Shoe Review: Altra Lone Peak NeoShell 2.0

Run Oregon sometimes receives products to review. In this post, Run Oregon’s Drew Roberts provides some initial impressions on a pair of Altra Lone Peak NeoShell shoes he received just before the holiday.

Every Altra shoe is zero-drop. I start there because the truth is that many runners today maintain the desire for a chunky heel and struggle to run in “flat” shoes. It is important to point out that Altra was one of the leading pioneers in zero-drop shoes and continues to dominate that segment of the market.

The Lone Peak is one of 3 trail shoes offered by Altra running and is considered “moderate cushioning”, according to their website. The pair being tested here is called the Lone Peak NeoShell, which is their waterproof model.


The Lone Peak NeoShell is a little heavier (11.9oz) than the non-waterproof shoe (10.6oz), but don’t let weight fool you. The NeoShell is not heavy and in fact, moves very well considering a few other key features that might make this shoe appear clunky…let me explain.

This shoe is probably wider than anything you have ever worn in your life. I say this because the first time you put them on, you will wonder if you are wearing some sort of flipper. However, with that said, let me give you some of the low down on this super wide and yet super agile trail shoe:

a1453-4wp_walnut_btn2_xlFirst Impression: I took these shoes out of the box and like every pair of shoes that arrives here, I get a little giddy and must immediately try them on. I love the color (mine are the same as the pictures), I don’t like the laces (more on that later) and the toe box seemed like it was for people with 9 toes on each foot. Even though I love Altra shoes, these seemed a little odd at first. But we all know, you can’t judge a shoe by its toe box, right?

The Fit: Upon putting the shoes on, I immediately noticed how comfortable they were, especially for my toes. I have wide feet anyway so this feature was very welcome. The laces are flat, not round, and no matter what I did to attempt to remedy the situation, the laces are difficult to tighten and then loosen. This is the only negative thing I can find with these shoes.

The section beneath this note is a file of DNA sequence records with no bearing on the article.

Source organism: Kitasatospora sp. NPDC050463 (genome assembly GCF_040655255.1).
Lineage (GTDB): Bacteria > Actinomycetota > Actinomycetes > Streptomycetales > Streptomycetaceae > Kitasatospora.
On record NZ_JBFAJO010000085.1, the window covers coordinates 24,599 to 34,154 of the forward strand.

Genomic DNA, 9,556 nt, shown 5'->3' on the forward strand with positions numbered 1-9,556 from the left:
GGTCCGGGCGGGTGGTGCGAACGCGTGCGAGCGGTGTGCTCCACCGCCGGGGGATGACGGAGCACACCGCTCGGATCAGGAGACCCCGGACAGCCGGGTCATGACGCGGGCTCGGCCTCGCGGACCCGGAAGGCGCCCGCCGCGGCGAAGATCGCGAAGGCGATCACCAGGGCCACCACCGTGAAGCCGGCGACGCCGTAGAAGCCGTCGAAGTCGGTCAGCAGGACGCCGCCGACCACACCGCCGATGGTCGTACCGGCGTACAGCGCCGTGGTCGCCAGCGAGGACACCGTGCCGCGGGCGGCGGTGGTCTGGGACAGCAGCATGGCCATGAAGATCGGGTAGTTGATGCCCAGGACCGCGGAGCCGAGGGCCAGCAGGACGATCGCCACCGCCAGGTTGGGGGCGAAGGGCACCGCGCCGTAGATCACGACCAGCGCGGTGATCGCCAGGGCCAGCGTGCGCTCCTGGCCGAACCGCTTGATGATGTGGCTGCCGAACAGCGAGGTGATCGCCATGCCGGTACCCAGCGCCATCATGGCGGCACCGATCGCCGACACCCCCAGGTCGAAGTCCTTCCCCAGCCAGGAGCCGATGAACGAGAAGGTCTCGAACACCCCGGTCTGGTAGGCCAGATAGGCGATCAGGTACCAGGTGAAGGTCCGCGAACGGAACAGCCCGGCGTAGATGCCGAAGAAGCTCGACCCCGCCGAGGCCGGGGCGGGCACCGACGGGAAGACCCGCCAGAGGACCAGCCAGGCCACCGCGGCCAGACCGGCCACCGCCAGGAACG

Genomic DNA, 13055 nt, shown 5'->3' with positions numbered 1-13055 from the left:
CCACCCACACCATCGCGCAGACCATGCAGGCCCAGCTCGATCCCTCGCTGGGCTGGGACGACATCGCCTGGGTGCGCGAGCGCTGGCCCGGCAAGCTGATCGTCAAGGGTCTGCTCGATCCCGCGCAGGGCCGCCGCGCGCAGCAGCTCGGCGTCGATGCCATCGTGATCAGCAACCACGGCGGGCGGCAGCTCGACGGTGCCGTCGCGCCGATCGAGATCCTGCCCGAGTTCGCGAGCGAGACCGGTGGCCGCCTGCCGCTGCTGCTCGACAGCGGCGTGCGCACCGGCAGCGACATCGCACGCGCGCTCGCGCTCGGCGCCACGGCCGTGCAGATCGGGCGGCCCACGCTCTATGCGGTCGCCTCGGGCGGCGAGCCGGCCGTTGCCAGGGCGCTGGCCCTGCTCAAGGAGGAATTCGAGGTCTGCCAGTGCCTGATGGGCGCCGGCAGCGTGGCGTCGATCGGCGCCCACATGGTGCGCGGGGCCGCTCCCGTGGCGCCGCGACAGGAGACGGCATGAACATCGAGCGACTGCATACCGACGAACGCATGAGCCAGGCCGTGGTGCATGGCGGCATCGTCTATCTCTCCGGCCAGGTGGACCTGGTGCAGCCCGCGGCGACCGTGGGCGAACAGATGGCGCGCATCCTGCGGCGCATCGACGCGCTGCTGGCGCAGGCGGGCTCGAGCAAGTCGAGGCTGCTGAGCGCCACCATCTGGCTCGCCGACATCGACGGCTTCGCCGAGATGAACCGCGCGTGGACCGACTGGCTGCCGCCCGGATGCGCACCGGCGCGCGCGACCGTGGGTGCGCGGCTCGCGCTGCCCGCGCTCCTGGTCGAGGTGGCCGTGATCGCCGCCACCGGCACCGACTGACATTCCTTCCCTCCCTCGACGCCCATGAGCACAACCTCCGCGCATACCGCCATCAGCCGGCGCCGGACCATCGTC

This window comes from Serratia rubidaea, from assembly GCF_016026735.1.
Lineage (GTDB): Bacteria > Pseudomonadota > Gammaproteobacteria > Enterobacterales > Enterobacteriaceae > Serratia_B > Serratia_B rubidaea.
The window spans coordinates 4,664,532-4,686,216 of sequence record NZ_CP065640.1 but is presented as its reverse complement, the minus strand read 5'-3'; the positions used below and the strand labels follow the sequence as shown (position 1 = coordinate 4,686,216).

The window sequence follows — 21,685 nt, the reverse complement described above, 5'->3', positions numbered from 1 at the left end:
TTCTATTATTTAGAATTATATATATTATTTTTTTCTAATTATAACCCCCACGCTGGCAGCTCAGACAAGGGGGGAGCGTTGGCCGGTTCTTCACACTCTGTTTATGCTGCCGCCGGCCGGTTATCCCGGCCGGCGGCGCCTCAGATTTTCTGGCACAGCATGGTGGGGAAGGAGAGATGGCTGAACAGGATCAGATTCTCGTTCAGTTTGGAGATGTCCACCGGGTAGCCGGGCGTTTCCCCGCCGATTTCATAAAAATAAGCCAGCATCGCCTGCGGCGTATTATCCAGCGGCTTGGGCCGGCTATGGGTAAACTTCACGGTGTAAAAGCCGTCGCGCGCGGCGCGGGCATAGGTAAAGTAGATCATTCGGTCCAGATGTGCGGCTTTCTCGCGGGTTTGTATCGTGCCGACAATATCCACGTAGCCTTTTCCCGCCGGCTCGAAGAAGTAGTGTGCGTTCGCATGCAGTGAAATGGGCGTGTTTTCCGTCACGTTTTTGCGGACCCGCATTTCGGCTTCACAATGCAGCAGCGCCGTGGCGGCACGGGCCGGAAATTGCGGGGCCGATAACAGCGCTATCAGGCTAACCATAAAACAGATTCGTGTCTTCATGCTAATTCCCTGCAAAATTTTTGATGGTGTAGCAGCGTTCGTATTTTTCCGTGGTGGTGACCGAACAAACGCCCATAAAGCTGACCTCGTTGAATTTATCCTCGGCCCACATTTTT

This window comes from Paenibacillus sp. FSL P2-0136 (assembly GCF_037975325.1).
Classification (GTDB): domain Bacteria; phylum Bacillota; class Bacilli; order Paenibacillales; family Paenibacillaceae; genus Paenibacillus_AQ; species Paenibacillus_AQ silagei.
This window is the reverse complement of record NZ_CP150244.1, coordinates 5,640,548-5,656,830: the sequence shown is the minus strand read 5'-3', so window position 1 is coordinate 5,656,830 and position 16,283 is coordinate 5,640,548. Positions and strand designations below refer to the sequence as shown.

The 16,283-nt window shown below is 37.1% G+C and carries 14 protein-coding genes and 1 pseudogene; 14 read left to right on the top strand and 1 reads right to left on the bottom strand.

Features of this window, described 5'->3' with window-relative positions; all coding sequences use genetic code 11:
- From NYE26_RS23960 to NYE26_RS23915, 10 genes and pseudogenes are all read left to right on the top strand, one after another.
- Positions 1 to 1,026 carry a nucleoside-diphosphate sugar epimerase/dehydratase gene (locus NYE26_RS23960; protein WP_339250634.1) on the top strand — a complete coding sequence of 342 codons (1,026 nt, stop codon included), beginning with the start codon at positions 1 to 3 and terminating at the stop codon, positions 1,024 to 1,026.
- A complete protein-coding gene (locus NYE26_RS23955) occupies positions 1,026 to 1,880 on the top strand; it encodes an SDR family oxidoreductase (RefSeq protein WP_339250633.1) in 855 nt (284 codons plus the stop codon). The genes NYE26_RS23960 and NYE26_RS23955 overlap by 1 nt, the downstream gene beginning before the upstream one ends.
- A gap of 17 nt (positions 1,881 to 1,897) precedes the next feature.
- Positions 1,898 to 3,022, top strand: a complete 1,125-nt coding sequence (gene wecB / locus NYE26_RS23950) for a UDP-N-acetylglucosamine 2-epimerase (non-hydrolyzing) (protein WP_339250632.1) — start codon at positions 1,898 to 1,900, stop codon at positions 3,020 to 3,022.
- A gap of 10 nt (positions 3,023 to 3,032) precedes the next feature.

First Run: I intentionally planned a very short fun run with a couple of friends to test the shoes out (and show them off). Everyone agreed the toe box was huge but we also talked about how that could really be a good thing. Off I went on a short, 4 mile, part paved, part trail, fun run. From the word GO, these shoes were comfortable. There appeared to be no break in period, which is simply amazing. With the exception of a little heel sloppiness (which is easily corrected with a simple lacing technique), the shoes were a success.

Second Run: Typically, I like to provide a new pair of shoes a proper break in period before really hammering them. These shoes felt different from the start so I set off on a 10 mile (mostly single track) trail run. I had to run on pavement for the first mile to get to where I wanted to be. The shoes were remarkably comfy on asphalt and had no trouble in loose sanding gravel along the way. The trail I chose was not technical, which allowed me to really concentrate on feel, fit and function and the Altras were a blast. Not too heavy, great traction in light snow, mud and dirt and extremely comfortable.

Third Run: I have a set of trails I like to run that separates the boys from the men when it comes to trail shoes. There are just as many rocky spots as there is dirt, and the rocks require focus (or you’re going down). Good trail shoes can handle the diverse and constantly changing footing and the Lone Peak’s are more than capable. After a solid 12 miles of brutal rocky trails, I was ready for 12 more.

Final thoughts: Going back to the zero drop platform conversation, if you are already there and are looking for a worthy trail shoe, look no further. If you have thought about transitioning to zero drop, work your way down there properly (check out this article from Altra) and then go buy these shoes.

More information on the Lone Peak NeoShell can be found here. They retail for about $140-$150.

About Author

Ultra runner with an ice cream addiction.

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